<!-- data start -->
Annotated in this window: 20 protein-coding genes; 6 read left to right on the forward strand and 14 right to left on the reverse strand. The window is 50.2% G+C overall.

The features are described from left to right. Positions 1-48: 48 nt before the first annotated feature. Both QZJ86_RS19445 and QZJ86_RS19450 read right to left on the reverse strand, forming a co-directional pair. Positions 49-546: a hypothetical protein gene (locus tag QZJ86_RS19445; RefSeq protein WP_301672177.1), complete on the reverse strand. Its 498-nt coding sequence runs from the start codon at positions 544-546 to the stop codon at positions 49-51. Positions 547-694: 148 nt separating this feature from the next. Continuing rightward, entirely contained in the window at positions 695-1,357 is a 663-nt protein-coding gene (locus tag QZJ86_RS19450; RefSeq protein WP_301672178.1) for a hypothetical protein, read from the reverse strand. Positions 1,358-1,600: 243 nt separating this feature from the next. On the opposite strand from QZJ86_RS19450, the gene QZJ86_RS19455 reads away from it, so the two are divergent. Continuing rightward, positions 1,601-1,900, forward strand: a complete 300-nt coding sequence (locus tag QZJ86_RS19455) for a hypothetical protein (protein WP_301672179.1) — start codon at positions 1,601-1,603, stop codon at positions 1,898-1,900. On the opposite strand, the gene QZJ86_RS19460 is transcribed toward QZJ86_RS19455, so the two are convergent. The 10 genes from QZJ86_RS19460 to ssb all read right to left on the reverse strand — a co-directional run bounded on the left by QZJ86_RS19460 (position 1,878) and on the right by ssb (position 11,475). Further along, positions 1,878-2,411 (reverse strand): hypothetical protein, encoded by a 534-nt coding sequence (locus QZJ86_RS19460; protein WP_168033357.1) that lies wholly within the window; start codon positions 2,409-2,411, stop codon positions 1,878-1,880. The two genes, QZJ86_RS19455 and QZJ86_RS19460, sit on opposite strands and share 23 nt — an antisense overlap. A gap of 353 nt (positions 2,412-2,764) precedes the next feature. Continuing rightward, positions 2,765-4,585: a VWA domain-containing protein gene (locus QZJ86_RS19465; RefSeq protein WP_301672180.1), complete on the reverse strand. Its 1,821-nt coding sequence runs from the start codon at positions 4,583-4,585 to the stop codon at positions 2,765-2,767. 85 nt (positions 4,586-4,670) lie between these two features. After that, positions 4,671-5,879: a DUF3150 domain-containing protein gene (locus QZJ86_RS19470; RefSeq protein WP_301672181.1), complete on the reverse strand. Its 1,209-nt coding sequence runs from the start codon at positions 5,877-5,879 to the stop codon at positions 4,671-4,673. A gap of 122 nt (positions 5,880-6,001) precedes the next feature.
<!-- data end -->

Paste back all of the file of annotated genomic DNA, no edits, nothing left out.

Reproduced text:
Annotated in this window: 20 protein-coding genes; 6 read left to right on the forward strand and 14 right to left on the reverse strand. The window is 50.2% G+C overall.

The features are described from left to right. Positions 1-48: 48 nt before the first annotated feature. Both QZJ86_RS19445 and QZJ86_RS19450 read right to left on the reverse strand, forming a co-directional pair. Positions 49-546: a hypothetical protein gene (locus tag QZJ86_RS19445; RefSeq protein WP_301672177.1), complete on the reverse strand. Its 498-nt coding sequence runs from the start codon at positions 544-546 to the stop codon at positions 49-51. Positions 547-694: 148 nt separating this feature from the next. Continuing rightward, entirely contained in the window at positions 695-1,357 is a 663-nt protein-coding gene (locus tag QZJ86_RS19450; RefSeq protein WP_301672178.1) for a hypothetical protein, read from the reverse strand. Positions 1,358-1,600: 243 nt separating this feature from the next. On the opposite strand from QZJ86_RS19450, the gene QZJ86_RS19455 reads away from it, so the two are divergent. Continuing rightward, positions 1,601-1,900, forward strand: a complete 300-nt coding sequence (locus tag QZJ86_RS19455) for a hypothetical protein (protein WP_301672179.1) — start codon at positions 1,601-1,603, stop codon at positions 1,898-1,900. On the opposite strand, the gene QZJ86_RS19460 is transcribed toward QZJ86_RS19455, so the two are convergent. The 10 genes from QZJ86_RS19460 to ssb all read right to left on the reverse strand — a co-directional run bounded on the left by QZJ86_RS19460 (position 1,878) and on the right by ssb (position 11,475). Further along, positions 1,878-2,411 (reverse strand): hypothetical protein, encoded by a 534-nt coding sequence (locus QZJ86_RS19460; protein WP_168033357.1) that lies wholly within the window; start codon positions 2,409-2,411, stop codon positions 1,878-1,880. The two genes, QZJ86_RS19455 and QZJ86_RS19460, sit on opposite strands and share 23 nt — an antisense overlap. A gap of 353 nt (positions 2,412-2,764) precedes the next feature. Continuing rightward, positions 2,765-4,585: a VWA domain-containing protein gene (locus QZJ86_RS19465; RefSeq protein WP_301672180.1), complete on the reverse strand. Its 1,821-nt coding sequence runs from the start codon at positions 4,583-4,585 to the stop codon at positions 2,765-2,767. 85 nt (positions 4,586-4,670) lie between these two features. After that, positions 4,671-5,879: a DUF3150 domain-containing protein gene (locus QZJ86_RS19470; RefSeq protein WP_301672181.1), complete on the reverse strand. Its 1,209-nt coding sequence runs from the start codon at positions 5,877-5,879 to the stop codon at positions 4,671-4,673. A gap of 122 nt (positions 5,880-6,001) precedes the next feature.